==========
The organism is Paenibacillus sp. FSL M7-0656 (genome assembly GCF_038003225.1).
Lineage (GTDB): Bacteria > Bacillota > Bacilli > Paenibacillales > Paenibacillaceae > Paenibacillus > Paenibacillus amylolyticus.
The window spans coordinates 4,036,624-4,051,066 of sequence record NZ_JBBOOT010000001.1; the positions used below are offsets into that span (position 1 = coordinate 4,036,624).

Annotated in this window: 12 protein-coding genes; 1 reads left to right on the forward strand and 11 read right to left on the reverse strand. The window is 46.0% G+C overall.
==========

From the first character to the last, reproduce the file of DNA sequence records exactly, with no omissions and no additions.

The organism is Paenibacillus sp. FSL M7-0656 (genome assembly GCF_038003225.1).
Lineage (GTDB): Bacteria > Bacillota > Bacilli > Paenibacillales > Paenibacillaceae > Paenibacillus > Paenibacillus amylolyticus.
The window spans coordinates 4,036,624-4,051,066 of sequence record NZ_JBBOOT010000001.1; the positions used below are offsets into that span (position 1 = coordinate 4,036,624).

Annotated in this window: 12 protein-coding genes; 1 reads left to right on the forward strand and 11 read right to left on the reverse strand. The window is 46.0% G+C overall.